Trouble Ahead: CALEA and VoIP
Sandra Upson writes in IEEE Spectrum:
Last year, the FBI let it be known on Capitol Hill that it would like to extend CALEA to virtually any Internet-based application that allows two people to communicate. Naturally, as VoIP becomes ubiquitous, law enforcement would like to maintain the ability to wiretap. Consumers continue to switch in growing numbers to VoIP services like Skype, and leading companies like Microsoft and Apple have added VoIP features to their videoconferencing software. Both have embedded VoIP in their instant-messaging applications, and the Microsoft Xbox game machine has built into it a way for players to chat during a game, a feature that teenagers sometimes use as a way of making free and convenient phone calls.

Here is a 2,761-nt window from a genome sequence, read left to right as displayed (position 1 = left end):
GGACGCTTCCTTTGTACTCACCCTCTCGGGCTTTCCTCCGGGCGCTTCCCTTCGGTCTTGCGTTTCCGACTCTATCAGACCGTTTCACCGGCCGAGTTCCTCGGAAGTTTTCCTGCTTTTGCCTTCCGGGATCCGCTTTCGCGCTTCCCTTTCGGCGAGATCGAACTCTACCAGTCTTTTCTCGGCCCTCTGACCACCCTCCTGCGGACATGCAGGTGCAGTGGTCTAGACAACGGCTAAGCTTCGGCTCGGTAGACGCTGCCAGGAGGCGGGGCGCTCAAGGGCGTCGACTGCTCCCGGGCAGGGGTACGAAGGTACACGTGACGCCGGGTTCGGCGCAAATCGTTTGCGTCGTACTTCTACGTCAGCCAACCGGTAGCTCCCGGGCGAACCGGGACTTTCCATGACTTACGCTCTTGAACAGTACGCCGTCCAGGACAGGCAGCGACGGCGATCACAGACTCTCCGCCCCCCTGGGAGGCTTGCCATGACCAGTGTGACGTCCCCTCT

But stretching CALEA to encompass all possible VoIP architectures could significantly restrict the number of lawful VoIP system architectures in the United States. That would render it less useful and more vulnerable, claims a June 2006 Information Technology Association of America report, "Security Implications of Applying the Communications Assistance to Law Enforcement Act to Voice over IP" [.pdf] The report suggests that the physical security of networking equipment may be compromised, because VoIP provider employees, who may have minimal experience with wiretapping, will need to reconfigure the equipment themselves, possibly introducing problems or exposing it to tampering by others.